The Center for Disease Control (CDC) and the Food and Drug Administration (FDA) recommend five servings of fruit and vegetables a day as the optimal way to get the vitamins / nutrients your body needs. So what is the most nutritious source for your veggie-intake each day: fresh, canned, or frozen vegetables?
How Nutritious are Fresh Versus Canned Versus Frozen Veggies?
Vegetables contain proteins, vitamins, minerals, fiber, carbohydrates, and other phytochemicals essential to optimal health. Whether you get them from a grocery store produce section, a freezer section, a shelf of cans, a farmers market, or your own garden, they all start off with the same high-nutrient content. Vegetables are at their peak nutritional value right after they are picked.
Typically, canned and frozen produce are processed and preserved immediately after harvesting so they are surprisingly high in nutritional value. Shipping and travel time are the key elements that rob fresh vegetables of nutrients. As produce sits, it loses the potency of its vitamin and mineral content. Canning and freezing protects the product from that problem and preserves the nutrition.
However, the savvy shopper needs to know that canned vegetables frequently have added sodium that is unhealthy. Become a label reader and choose the lower-salt or "no salt added" options. Frozen vegetables rarely have added salt.
How Do You Maintain the Nutrients When Cooking Fresh, Frozen, or Canned Veggies?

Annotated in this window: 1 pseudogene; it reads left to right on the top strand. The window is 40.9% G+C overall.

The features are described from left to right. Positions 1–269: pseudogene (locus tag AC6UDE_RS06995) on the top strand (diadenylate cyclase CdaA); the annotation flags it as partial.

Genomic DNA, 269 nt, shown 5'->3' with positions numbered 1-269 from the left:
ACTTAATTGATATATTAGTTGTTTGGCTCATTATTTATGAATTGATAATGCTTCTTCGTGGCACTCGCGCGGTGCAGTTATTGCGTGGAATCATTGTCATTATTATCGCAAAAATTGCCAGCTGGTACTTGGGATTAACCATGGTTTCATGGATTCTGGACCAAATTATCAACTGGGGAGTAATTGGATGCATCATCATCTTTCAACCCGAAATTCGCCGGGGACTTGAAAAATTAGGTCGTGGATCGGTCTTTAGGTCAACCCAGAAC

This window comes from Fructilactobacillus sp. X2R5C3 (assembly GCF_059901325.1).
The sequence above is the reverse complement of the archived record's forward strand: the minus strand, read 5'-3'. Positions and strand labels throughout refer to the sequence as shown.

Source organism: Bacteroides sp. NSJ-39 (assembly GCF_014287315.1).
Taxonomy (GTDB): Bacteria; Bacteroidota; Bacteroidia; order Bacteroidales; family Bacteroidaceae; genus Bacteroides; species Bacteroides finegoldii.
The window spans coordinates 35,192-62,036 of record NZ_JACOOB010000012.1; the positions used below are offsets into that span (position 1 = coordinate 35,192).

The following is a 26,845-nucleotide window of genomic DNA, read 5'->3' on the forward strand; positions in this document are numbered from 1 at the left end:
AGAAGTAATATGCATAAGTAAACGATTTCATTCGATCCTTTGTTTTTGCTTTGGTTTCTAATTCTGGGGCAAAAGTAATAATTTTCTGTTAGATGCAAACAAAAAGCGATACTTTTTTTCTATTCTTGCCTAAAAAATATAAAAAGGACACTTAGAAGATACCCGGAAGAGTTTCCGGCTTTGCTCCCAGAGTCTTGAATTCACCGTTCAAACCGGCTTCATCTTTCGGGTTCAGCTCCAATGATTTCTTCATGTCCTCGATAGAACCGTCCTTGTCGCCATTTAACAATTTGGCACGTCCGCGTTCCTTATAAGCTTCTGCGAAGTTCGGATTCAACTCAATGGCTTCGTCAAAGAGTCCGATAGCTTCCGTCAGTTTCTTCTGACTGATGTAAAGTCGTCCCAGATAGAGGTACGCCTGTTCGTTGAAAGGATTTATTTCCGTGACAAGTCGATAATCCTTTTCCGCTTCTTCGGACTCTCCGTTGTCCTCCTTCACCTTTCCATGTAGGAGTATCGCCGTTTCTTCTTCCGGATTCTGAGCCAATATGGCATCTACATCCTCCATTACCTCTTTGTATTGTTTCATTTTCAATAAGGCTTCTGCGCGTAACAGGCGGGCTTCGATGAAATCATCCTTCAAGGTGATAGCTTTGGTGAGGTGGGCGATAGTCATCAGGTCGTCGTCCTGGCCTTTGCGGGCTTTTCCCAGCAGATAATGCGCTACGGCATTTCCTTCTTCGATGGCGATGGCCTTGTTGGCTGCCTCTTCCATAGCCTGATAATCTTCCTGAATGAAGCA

Another issue to consider is cooking. Even the most healthy produce, cooked improperly, can lose nutritional value exponentially. Many veggies contain water soluble vitamins (they dissolve in water) so they're easily lost with too much cooking. Vitamins like A,D, E and K are fat soluble and aren't easily lost with cooking.
To maintain their nutrients, frozen, fresh and canned veggies should be cooked in a small amount of water, at lower temperatures and only long enough to make them tender.
Do Veggies Lose Nutrients With Age?
Vegetables that you purchase fresh from the produce section of your local grocery store may very well be the least nutritious of the choices. Any veggies that aren't from local growers have travel-time that diminishes their nutrient value. In addition, most will then spend additional time in your own refrigerator, further losing value.
Produce from your local farmers market or your own garden are clearly a fresher choice, but it's important to remember to only pick/purchase what you can use in a short amount of time. If it does not seem reasonable to shop for veggies more than once a week, it is worth considering adding canned and frozen options to your pantry and freezer to make sure you're getting the most nutrition from your purchases. The canning/freezing process is also a quick way to stop the veggie-aging process!
Are Supplements a Better Way to Go?
With such complicated options available, you might be tempted to just go for a dietary supplement to ensure you're getting the recommended daily amounts of all the nutrients your body needs (instead of trying to rely on your diet). However, vitamins and minerals you get from your diet are better protectants against many diseases.
Consider adding wheat germ to your diet as a topping on vegetables or in sauces. The extra fiber, protein, and vitamins are an excellent dietary way to bump up the your daily nutritional intake. In addition, some micronutrients like A, D, E, and K that are stored in the liver and fatty tissue and can become toxic if you take more than the small amounts needed. Many of the micro-nutrients your body requires can be found in that healthy serving of fish you add to your diet anyway!
Remember, some vitamins and minerals are only safe in small doses so consult your physician before adding dietary supplements to your routine.